Sunday, 18 September 2011

It's only three weeks until the Romantic Novelists' Association's Regency Celebration. This is one of the few occasions on which I can wear my own Regency costume. Actually, it isn't really a Regency costume. The bottle green jacket, white waistcoat, white shirt, "nude" wool breeches and shoes are more the fashion of the first decade of the 19th Century, before Beau Brummell decided to make his old school uniform the last word in elegance. Nonetheless, I think that it will do.

Most of my outfit was made by Ages of ElephantsElegance, who are now based in Leeds, although they were in a very unregency part of West London when I was being fitted for the costume. The shoes were made by Sarah Juniper, who is based in a remote corner of Gloucestershire.

Last time I wore the costume was for the final of University Challenge: The Professionals way back in 2005. I was amazed to discover that, more than six years on, it still just about fits. It does need a bit of ironing, and the shirt collar and cravat need a touch of starch, but nothing more major. So let us just hope that the weather is good enough - I can't really risk it in the rain.

Saturday, 10 September 2011

Wenlock was utterly delighted when he heard that his favourite television channel, BBC4, had commissioned one of his favourite historians, Lucy Worsley, Chief Curator of Historic Royal Palaces, to present a series on almost all of his favourite topics: Elephants and Decadence: The Age of the Regency.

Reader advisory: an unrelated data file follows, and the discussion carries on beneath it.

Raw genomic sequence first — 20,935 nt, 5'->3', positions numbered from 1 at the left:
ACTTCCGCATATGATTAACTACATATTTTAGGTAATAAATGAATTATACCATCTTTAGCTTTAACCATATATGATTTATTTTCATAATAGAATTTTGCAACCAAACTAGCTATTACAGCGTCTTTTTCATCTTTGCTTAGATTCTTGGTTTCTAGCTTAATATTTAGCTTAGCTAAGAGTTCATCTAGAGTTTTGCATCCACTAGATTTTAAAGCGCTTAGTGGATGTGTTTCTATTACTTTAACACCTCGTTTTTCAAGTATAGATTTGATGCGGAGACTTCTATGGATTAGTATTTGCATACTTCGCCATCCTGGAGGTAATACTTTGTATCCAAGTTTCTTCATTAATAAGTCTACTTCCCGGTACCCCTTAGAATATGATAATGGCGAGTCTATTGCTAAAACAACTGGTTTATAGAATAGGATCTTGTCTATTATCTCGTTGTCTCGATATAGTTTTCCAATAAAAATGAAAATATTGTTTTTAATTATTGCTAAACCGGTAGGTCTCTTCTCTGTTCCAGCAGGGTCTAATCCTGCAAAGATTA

The first programme in the series was an enjoyable run through the high points of Regency life - Caroline of Brunswick and Mrs Fitzherbert; Almacks and Whites; Brummell and Dandyism (with Ian Kelly); the Prince Regent's attitude towards Napoleon and the cartoonists' attitudes towards the Prince. With the sheer enthusiasm that Lucy Worsley brings to all her projects it was almost possible to forgive the total non-appearance of any elephants.

The second programme was even better, perhaps because it was more focused, and focused on one of Lucy Worsley's areas of expertise, art and architecture. Of course we had plenty of John Nash, from the overwhelming exuberance of the Royal Pavilion at Brighton to the superficial Neo-Classicism of Cumberland Terrace, but we also had John Soane - in Wenlock's opinion by far the better architect - whose reputation for refusing to compromise probably ruined his chances of obtaining the Royal commissions that he probably craved. And we also had Waterloo Bridge (not the current concrete one, but an earlier span) built by public subscription to commemorate the great victory, opened in 1817 with great ceremony, and painted by Constable, whose picture was not finished until a quarter of a century later, by when all the excitement was long forgotten, and Turner had arrived.

Still no elephants, but the third and final programme will be broadcast on Monday. Maybe it will be Behemoth-heavy to compensate.